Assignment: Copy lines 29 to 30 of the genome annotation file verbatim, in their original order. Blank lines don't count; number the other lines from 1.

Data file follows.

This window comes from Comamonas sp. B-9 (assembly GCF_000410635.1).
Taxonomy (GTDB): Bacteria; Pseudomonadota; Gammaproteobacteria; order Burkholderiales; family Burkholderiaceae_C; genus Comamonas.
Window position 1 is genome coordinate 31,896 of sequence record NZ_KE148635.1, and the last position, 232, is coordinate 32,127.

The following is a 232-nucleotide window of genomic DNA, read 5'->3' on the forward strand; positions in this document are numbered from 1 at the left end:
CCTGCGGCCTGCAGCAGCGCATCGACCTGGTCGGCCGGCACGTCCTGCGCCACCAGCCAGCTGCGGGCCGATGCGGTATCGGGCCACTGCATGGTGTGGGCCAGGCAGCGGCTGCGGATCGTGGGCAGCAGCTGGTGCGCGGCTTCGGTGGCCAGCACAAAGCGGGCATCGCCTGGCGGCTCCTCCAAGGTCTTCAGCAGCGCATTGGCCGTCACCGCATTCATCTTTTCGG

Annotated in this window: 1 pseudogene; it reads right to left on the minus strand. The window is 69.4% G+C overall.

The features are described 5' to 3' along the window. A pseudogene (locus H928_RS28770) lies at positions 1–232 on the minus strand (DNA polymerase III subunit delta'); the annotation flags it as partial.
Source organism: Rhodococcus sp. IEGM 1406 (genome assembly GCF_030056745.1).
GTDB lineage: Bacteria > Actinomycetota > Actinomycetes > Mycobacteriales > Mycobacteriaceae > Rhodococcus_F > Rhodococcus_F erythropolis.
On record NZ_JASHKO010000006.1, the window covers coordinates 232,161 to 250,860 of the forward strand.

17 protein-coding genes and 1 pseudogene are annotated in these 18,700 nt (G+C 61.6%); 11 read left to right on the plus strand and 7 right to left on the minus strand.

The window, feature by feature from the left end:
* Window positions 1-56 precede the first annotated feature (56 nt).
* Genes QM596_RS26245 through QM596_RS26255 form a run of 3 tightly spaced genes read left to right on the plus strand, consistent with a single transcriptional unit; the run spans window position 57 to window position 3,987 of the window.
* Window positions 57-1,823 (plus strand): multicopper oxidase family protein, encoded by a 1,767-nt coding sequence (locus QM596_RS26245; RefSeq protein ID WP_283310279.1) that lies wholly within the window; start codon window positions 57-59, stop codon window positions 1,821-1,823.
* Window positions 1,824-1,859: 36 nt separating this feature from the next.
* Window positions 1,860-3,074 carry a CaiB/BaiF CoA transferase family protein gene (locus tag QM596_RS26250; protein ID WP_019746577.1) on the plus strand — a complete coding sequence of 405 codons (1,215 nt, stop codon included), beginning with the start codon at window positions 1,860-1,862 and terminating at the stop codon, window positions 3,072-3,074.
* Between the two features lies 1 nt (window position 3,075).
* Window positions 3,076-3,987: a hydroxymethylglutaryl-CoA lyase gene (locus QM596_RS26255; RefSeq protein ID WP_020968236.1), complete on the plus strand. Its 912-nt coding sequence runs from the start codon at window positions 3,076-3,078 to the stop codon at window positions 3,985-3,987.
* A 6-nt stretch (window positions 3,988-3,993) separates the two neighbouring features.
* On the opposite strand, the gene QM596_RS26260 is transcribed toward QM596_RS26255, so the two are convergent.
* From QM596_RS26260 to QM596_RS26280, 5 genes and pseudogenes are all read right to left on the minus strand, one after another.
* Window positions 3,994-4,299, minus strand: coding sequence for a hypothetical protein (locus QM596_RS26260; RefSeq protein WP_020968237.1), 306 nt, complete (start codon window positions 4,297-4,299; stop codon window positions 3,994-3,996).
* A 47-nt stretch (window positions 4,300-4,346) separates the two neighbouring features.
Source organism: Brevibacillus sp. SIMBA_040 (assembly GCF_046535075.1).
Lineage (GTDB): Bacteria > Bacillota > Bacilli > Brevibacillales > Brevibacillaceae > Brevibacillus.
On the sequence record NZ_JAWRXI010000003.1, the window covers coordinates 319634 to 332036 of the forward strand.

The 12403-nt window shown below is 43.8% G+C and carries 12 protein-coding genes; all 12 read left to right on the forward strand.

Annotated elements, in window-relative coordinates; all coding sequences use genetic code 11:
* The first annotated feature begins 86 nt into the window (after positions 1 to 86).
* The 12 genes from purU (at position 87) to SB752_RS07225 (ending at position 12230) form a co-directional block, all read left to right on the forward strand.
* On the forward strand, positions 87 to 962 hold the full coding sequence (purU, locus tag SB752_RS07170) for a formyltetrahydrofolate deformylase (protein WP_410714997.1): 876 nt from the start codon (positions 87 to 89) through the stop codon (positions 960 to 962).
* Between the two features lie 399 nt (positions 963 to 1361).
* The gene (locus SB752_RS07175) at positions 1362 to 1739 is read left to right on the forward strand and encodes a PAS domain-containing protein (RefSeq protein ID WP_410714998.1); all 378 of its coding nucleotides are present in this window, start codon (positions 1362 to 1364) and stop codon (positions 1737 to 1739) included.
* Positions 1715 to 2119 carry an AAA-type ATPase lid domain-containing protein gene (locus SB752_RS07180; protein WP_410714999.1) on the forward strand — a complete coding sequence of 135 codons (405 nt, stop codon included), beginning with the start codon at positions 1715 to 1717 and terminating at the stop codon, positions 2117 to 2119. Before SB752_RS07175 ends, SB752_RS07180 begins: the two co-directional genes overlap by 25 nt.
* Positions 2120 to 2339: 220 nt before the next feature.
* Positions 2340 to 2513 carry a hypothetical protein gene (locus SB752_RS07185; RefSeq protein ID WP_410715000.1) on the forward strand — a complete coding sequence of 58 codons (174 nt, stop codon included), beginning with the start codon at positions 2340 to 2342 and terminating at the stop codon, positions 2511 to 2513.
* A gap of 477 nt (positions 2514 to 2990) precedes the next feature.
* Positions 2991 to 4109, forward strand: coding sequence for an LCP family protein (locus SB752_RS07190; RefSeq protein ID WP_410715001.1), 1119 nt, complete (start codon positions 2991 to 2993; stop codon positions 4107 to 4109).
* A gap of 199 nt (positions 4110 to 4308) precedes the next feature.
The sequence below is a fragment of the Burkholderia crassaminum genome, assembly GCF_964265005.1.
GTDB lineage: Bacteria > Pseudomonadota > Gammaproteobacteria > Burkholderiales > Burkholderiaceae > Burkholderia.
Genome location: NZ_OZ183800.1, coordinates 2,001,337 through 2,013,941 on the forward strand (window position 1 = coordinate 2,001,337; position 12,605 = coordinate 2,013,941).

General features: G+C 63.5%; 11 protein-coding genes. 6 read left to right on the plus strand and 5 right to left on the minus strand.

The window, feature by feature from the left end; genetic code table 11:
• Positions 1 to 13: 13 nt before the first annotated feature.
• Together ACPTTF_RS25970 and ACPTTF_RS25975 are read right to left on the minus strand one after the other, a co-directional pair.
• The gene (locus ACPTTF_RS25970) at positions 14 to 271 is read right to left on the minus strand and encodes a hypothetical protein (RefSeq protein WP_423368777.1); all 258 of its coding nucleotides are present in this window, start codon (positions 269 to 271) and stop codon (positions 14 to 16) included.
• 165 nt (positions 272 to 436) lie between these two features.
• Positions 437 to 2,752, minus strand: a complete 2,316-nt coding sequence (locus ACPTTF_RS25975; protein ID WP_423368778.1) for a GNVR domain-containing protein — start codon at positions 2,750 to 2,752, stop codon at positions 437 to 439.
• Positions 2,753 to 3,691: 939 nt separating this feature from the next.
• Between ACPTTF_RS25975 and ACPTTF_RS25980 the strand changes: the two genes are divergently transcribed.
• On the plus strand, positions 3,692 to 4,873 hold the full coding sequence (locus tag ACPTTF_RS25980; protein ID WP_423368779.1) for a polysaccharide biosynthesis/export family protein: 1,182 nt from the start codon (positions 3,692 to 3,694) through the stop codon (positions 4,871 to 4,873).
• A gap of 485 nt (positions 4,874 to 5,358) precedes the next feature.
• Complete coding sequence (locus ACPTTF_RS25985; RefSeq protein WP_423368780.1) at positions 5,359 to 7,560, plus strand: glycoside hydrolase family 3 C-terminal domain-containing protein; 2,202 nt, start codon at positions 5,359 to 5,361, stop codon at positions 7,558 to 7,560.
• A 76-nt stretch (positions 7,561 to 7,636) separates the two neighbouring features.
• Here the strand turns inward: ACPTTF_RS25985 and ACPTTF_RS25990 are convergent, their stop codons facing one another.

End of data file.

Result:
Annotated elements, in window-relative coordinates; all coding sequences use genetic code 11:
* The first annotated feature begins 86 nt into the window (after positions 1 to 86).